In the 25 years I've been writing about cars and bikes, I've piloted some pretty wild and woolly creations. Everything from quarter million dollar luxury sedans to race-prepared sports cars to vintage flivvers to 300 km/h motorcycles. After driving the Labatt streamliner, I think I've about covered it.
Ted Laturnus is co-host of Driver's Seat, which airs Sundays on Global TV


Motoring Memories: The Labatt Streamliners, 1937-1947

Read about the Motoring Memories: The Labatt Streamliners, 1937-1947
Motoring Memories: The Labatt Streamliners, 1937 1947 motoring memories classic cars
Labatt Streamliner; courtesy Click image to enlarge

By Bill Vance
Although Prohibition ended in Ontario in 1927, beer advertising continued to be banned in the media. Brewers sought legal ways to keep their names in front of the public, and one of the most imaginative came from the Labatt Brewing Company of London, Ontario: Labatt’s “Streamliner” tractor-trailers.
In the 1930s, Labatt changed from shipping beer by rail to hauling beer by road. Needing a new fleet of large trucks, they decided to combine highway delivery with mobile advertising. They wanted more than the drab, rectangular haulers then in use so they conceived the Labatt Streamliner as a stylish rolling billboard.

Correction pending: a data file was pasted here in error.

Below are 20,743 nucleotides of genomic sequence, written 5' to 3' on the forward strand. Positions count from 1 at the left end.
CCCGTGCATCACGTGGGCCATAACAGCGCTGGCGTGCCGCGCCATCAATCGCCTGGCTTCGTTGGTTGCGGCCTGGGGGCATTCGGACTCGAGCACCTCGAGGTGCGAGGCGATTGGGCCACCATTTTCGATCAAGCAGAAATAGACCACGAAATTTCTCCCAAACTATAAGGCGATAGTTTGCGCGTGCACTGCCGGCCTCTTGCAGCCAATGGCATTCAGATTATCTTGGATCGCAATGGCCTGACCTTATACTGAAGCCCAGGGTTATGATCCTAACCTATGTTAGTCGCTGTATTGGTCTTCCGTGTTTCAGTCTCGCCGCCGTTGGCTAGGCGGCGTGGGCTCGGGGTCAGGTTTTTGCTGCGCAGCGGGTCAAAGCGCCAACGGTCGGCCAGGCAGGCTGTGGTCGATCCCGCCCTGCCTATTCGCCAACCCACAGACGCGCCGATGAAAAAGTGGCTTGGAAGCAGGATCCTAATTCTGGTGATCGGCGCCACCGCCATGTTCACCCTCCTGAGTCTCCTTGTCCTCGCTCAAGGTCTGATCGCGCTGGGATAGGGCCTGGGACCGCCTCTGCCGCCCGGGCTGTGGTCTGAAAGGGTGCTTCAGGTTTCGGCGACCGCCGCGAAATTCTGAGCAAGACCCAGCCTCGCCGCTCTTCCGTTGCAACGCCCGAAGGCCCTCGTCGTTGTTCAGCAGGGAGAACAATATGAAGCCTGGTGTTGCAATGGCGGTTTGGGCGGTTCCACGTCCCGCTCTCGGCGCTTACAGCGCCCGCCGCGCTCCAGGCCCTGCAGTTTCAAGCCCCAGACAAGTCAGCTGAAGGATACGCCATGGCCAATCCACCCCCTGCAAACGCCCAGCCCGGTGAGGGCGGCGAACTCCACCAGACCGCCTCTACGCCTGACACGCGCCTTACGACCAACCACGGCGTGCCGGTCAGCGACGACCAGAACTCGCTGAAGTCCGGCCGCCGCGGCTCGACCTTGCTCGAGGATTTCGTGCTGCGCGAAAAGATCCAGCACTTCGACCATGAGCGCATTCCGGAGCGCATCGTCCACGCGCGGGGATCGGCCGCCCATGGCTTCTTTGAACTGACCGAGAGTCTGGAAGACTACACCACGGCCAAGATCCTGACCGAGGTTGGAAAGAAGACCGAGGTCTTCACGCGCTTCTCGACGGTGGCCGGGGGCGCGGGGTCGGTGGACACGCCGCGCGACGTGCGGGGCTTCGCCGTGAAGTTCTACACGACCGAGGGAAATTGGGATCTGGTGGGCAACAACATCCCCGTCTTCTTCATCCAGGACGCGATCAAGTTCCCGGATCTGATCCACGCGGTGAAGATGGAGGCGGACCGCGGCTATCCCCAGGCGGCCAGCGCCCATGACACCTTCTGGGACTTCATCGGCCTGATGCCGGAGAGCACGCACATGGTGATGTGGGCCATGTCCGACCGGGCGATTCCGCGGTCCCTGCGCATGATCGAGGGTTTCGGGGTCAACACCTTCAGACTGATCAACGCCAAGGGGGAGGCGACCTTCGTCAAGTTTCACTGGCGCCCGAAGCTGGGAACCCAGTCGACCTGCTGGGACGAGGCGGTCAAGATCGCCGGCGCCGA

Labatt turned to Count Alexis de Sakhnoffsky, a Russian-born Count who escaped to France following the revolution. After studying art and engineering he became art director for Belgian custom coach builder Van den Plas. He emigrated to the United States in 1928 to style everything from American Austins to supercharged Auburns.
Sakhnoffsky was engaged to design the Streamliner in 1935, and ultimately designed four generations. Although all were ahead of their time, the last one of 1947 was the most dramatic.
Motoring Memories: The Labatt Streamliners, 1937 1947 motoring memories classic cars
Labatt Streamliner; courtesy Click image to enlarge
The cab-over-engine tractor had a beautifully curvaceous shape. The rear of the cab swept down in a steep, unbroken line ending at fully skirted dual wheels. The equally striking trailer complemented the cab’s fastback shape with a roof arcing gently front to rear. Sakhoffsky’s trade-mark central dorsal fin decorated the rear of the roof. With the dual wheels fully enclosed the tractor-trailer unit had a smooth, integrated appearance.
Fifteen Streamliner bodies were completed in 1937 by Smith Brothers of Toronto out of hardwood and aluminum. Fruehauf produced the single-axle, low-bed trailers, and White Motor Co. supplied the tractor chassis. The futuristic Streamliner won the “Best Design” award at the 1939 New York World’s Fair.
The streamliners were the first Canadian tractor-trailers with an anti-jack-knifing device in the fifth wheel, and the first to use air brakes. Power came from a White “Mustang” 6.3-litre (386 cu in.), 135-horsepower six-cylinder engine driving through a five-speed transmission.
Motoring Memories: The Labatt Streamliners, 1937 1947 motoring memories classic cars
1948 Labatt Streamliner; photo by Bill Vance. Click image to enlarge